4GB RAM should be more than enough for HTPC use. There would be no space for a SO-DIMM slot underneath, the RAM is non-upgradeable.

  3. @cnxsoft

    July is going to be a long wait lol
    Hopefully Mele will keep the special price running until than.
    Please enquire with Mele about 8gb model as listed on their website.
    Also do Mele release bios updates etc ? I couldn’t find support section on their website and maybe you know of a support forum for their products.

  4. @cnxsoft
    If you want to buy M.2 SSDs you would need to buy both types: SATA and PCIe 😉 (M key supports both but I would assume the CPU’s 2nd SATA port is used here)

  5. @tkaiser
    Good point. Anyway, I’ll ask MeLE which one is supported before getting one.

    @Archy
    MeLE has relatively decent support. They released Windows 8.1 recovery ISO and the drivers for MeLE PCG03. I have not seen the BIOS though.

  6. @tkaiser
    That was the old models. This blog started getting traction thanks to MeLE A1000 Android TV box, and efforts to port Linux to it. But I don’t think they use that form factor in new models anymore.

  7. cnxsoft :
    That was the old models.

    Yeah, I know, just wanted to point out that they could easily do the same now just by providing another enclosure top with the long known mechanism since everything prepared on the PCB already. Really looking forward to your review and especially interested in ability to run Linux, dimensions of power barrel, which GbE chip is used and how (PCIe or USB3), M.2 SATA or PCIe, idle consumption.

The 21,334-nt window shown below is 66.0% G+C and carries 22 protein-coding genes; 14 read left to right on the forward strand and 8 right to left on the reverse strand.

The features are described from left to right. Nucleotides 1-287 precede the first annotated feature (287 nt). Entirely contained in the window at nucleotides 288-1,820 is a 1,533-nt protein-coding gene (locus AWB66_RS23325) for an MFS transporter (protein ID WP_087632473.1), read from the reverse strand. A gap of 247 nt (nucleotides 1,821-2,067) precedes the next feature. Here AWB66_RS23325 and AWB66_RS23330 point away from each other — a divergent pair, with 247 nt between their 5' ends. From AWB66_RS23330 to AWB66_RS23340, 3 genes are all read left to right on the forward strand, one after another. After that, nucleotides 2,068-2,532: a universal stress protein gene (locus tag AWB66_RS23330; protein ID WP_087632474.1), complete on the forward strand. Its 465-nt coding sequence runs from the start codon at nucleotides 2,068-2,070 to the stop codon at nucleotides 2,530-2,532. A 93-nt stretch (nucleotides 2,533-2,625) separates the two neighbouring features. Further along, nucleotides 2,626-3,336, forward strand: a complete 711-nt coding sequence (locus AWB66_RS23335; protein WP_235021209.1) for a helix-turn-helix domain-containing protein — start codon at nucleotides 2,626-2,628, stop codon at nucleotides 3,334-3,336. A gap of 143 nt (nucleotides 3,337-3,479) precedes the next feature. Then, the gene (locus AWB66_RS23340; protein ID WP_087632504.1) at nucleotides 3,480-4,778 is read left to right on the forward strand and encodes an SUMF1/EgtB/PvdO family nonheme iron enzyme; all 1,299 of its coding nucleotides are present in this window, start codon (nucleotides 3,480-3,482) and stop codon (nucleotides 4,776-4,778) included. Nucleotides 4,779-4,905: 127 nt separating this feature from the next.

Since this device will be fed with 12V one could use it with 2 3.5″ SATA disks (given M.2 is SATA and only needs a mechanical converter). A 12V/4A PSU should do since 5V are available on the JST XH 2.5mm header (if it’s the same os an the old MeLE). You said next part of the review will be finished… on sunday? 😉

    BTW: Above pictures from MeLE A1000G are mine, I was really frustrated after opening the thing since I thought I ordered one with A20 and real SATA but got crappy A31 with even more crappy GL830 USB-to-SATA bridge 🙁

  8. I already asked them some time ago if they will release one without OS or with linux, but they said this was not planned for the moment. Probably their U-models didn’t sell very well.
    According me there is room under the top cover to put a 2.5hdd.

  9. @roel

    Thanks.

    Not encouraging that they don’t do bios upgrades. One can only hope that Mele DPI>HDMI solution works perfectly as the Intel NUC’s didn’t until numerous bios upgrades which are still happening. It’s also unfortunate that the chip used to bridge DP and HDMI isn’t the same one as Intel NUC’s so cross bios/FW can’t be applied to fix potential issue.